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Bagging a Bargain in Bulgaria

29 May 2009

By Mary Wilson
The Daily Mail

Carl Froch, the World Boxing Council super middleweight champion, is finding investing in overseas property just as satisfying as delivering a well-placed left hook. And it may turn out to be almost as lucrative.

‘What is the point of having money in the bank which is earning nothing?’ says Froch, 31, who lives in Nottingham. ‘I have been investing between £8,800 and £44,000 in property in Bulgaria and Turkey over the past 12 months.’

He’s put his money into small apartments, which he intends to rent out to locals rather than holidaymakers, and a suite in an ‘apart-hotel’, which he hopes will have a good return.

‘This sort of investment is perfect for someone like me who gets lumps of money in dribs and drabs,’ he says. ‘I see the properties as my pension as I don’t have other savings.’

Joe Upchurch, managing director of Aston Lloyd, from whom Froch has bought his properties, is a boxing fan. He has also sold an apartment to Joe Calzaghe, one of Froch’s heroes.

‘Upchurch is very experienced and knowledgeable and I trust his advice completely.

‘It’s all about timing,’ he says, and as a boxer, he should know.

Carl isn’t worried about negative comments about the Bulgarian property market:

‘That mostly relates to the south-eastern coast, which is like the Costa del Sol. I have invested in Kostinbrod, which is 15 minutes from the capital of Sofia.

‘This is an up-and-coming business district and the whole area is being revitalised. I am confident I will get a guaranteed income for the rest of my life, as well as seeing the capital value increase too.’

Reports show an 8.4 per cent increase in tourist revenue in 2008, with demand from foreign visitors and Bulgarian nationals expected to remain stable this year, backed by a government advertisement campaign worth the equivalent of £3.5million to promote tourism.

Ross Elder, MD of, says:

‘Inquiries for Bulgaria in the first quarter of 2009 are up 9 per cent. It’s a fantastic holiday option if you are seeking value for money on accommodation, flights and food.’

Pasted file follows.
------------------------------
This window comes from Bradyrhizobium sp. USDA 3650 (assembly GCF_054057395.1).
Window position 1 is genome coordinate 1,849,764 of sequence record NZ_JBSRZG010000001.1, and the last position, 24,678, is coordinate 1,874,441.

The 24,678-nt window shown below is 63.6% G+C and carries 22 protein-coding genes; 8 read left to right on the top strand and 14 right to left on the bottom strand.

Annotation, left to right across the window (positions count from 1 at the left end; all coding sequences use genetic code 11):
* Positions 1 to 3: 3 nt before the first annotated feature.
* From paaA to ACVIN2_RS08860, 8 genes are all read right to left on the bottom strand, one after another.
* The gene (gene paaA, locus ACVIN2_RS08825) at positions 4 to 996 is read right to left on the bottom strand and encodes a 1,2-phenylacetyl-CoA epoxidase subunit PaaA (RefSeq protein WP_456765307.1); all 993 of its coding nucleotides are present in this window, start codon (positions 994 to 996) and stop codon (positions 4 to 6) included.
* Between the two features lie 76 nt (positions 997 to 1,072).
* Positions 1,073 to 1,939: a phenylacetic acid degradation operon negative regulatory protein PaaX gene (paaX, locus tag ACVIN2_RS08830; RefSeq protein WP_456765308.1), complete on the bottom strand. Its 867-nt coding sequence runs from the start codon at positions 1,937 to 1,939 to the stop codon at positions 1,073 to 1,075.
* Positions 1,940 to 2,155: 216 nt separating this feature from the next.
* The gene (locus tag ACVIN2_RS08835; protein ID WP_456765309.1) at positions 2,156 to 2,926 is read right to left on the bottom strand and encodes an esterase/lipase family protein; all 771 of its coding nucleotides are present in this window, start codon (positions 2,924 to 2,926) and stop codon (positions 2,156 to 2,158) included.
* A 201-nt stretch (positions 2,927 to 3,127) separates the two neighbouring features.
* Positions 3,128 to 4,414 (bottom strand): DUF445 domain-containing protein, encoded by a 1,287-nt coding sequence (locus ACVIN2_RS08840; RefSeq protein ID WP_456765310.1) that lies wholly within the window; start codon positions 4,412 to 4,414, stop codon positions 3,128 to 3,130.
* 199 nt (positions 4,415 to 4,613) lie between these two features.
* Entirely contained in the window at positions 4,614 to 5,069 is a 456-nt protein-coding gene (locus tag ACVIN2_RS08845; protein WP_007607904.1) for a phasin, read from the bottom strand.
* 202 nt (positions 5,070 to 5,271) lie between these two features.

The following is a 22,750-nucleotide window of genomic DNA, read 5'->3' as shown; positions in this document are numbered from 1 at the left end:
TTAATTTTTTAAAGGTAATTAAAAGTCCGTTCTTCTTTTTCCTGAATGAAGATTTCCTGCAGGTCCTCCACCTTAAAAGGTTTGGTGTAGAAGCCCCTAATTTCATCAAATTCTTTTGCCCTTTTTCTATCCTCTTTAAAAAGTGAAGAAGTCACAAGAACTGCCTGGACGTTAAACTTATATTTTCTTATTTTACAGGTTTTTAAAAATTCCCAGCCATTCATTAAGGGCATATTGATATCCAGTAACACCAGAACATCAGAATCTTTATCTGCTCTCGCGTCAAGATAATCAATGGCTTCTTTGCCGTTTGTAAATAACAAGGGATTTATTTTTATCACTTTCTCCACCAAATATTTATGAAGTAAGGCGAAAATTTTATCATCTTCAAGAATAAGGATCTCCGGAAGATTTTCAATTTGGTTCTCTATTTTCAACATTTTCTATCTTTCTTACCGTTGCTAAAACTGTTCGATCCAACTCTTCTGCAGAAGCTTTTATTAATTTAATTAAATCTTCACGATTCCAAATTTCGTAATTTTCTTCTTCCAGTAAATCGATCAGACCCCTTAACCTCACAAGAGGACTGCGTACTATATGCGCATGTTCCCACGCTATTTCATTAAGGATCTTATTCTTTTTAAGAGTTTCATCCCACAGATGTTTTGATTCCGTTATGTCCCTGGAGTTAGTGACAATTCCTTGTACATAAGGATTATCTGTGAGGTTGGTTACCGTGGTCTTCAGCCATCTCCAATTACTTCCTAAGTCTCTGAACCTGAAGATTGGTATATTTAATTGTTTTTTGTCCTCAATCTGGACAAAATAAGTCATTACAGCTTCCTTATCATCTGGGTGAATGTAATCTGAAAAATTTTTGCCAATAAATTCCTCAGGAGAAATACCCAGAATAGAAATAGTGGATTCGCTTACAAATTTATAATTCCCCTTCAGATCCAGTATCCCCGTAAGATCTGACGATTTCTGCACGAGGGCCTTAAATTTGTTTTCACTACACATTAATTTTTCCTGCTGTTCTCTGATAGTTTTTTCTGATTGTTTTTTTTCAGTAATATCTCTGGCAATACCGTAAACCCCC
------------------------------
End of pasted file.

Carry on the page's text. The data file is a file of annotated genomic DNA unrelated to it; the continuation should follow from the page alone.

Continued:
Many people piled into Bulgaria in the boom seeking a quick buck, only to go belly up.

But there’s still income and growth to be had if buyers do their ground work, on the developer as well as the property, take independent legal advice and buy good-quality property in the right area.

Overseas property consultant, Simon Conn, adds: ‘In good city locations, such as Sofia and the better-quality coastal developments, there are long-term possibilities.’

The 58-room, four-star Aston Hotel Sofia in Kostinbrod will have a restaurant, bars, pool, fitness facilities and conference centre. En-suite bedrooms start at £8,800, with investors earning 50 per cent of room income from 28 days per year, plus seven days for their own use.

The company also guarantees a 6 per cent yield in the first year and those who are eligible for a SIPP could get up to 40 per cent cash back. International Dreams specialises in upmarket Bulgarian developments.

‘The properties we sell are either beach-front or in areas which are open all year round because there is an established local population rather than a seasonal one,’ says Richard Parker, of International Dreams.

‘Bulgaria is no longer the place for anyone looking for a hefty profit. But if you are looking for long-term investment through a second home with rental income, Bulgaria offers a cracking cheap holiday.’

Farther north along the Black Sea at Obzor, uber-chic developer Yoo is building smart studio, one, two and three-bedroom apartments.

‘Interest is mostly from cash buyers generally taking a long-term view,’ says James Price, of Knight Frank.


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